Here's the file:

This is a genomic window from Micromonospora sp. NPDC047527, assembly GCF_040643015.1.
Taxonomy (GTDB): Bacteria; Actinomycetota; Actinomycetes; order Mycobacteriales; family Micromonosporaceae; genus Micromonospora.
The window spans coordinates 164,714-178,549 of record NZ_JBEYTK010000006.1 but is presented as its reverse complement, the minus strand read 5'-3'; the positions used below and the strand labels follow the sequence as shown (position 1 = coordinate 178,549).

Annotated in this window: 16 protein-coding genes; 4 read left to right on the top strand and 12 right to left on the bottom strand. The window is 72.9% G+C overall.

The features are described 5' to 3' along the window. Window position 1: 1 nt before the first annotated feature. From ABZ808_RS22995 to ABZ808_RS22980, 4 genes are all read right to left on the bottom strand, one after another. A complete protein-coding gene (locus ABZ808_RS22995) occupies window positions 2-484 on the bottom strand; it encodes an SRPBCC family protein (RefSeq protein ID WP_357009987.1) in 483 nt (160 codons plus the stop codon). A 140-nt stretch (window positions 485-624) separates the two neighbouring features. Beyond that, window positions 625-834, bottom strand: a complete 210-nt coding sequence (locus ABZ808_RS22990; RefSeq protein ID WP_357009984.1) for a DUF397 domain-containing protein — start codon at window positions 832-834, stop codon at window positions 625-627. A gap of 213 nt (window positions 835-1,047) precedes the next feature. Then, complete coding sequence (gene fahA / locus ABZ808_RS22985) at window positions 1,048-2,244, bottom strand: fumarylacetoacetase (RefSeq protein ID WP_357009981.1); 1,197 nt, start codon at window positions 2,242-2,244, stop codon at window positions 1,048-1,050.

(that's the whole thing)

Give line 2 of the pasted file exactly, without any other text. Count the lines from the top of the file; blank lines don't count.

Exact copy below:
Taxonomy (GTDB): Bacteria; Actinomycetota; Actinomycetes; order Mycobacteriales; family Micromonosporaceae; genus Micromonospora.